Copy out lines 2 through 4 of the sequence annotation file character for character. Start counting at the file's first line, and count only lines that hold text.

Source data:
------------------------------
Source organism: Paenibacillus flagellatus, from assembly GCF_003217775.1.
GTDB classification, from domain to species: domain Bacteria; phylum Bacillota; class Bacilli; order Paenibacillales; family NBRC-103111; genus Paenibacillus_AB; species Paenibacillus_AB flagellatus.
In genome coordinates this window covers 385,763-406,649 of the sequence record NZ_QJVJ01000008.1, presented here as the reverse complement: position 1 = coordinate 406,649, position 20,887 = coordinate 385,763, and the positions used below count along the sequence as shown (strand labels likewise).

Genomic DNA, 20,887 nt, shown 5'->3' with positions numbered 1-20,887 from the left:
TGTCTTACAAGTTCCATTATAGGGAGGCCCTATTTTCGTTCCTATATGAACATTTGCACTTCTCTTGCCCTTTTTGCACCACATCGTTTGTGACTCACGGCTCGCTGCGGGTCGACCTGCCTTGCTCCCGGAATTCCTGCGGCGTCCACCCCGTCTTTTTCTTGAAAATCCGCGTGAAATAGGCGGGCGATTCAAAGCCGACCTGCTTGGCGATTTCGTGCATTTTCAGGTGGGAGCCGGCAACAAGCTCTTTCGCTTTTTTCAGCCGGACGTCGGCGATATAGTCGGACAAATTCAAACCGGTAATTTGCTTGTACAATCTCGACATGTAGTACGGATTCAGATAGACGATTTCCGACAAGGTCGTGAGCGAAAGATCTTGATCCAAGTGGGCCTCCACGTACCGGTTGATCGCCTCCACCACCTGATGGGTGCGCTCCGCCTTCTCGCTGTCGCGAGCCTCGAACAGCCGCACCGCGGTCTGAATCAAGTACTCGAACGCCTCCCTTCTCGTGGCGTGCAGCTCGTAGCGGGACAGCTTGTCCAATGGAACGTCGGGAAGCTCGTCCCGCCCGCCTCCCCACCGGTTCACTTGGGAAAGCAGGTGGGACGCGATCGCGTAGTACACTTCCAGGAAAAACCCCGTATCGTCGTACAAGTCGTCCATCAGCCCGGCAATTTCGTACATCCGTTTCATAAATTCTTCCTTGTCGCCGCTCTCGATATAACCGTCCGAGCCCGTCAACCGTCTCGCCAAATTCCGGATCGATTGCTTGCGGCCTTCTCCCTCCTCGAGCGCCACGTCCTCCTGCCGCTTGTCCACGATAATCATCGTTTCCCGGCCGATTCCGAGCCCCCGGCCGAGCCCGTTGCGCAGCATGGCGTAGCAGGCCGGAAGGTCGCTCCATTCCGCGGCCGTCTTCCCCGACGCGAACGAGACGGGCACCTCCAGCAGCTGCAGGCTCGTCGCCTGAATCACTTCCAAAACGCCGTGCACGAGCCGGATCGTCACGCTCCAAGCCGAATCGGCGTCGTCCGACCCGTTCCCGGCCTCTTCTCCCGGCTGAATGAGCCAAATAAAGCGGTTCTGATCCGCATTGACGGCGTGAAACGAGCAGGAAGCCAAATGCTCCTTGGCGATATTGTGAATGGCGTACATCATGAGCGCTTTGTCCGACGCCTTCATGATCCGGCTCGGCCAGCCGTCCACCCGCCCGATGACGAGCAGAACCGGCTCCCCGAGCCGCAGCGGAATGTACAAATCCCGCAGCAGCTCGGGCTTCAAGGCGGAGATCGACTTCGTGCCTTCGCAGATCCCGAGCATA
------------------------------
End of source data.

GTDB classification, from domain to species: domain Bacteria; phylum Bacillota; class Bacilli; order Paenibacillales; family NBRC-103111; genus Paenibacillus_AB; species Paenibacillus_AB flagellatus.
In genome coordinates this window covers 385,763-406,649 of the sequence record NZ_QJVJ01000008.1, presented here as the reverse complement: position 1 = coordinate 406,649, position 20,887 = coordinate 385,763, and the positions used below count along the sequence as shown (strand labels likewise).

Genomic DNA, 20,887 nt, shown 5'->3' with positions numbered 1-20,887 from the left: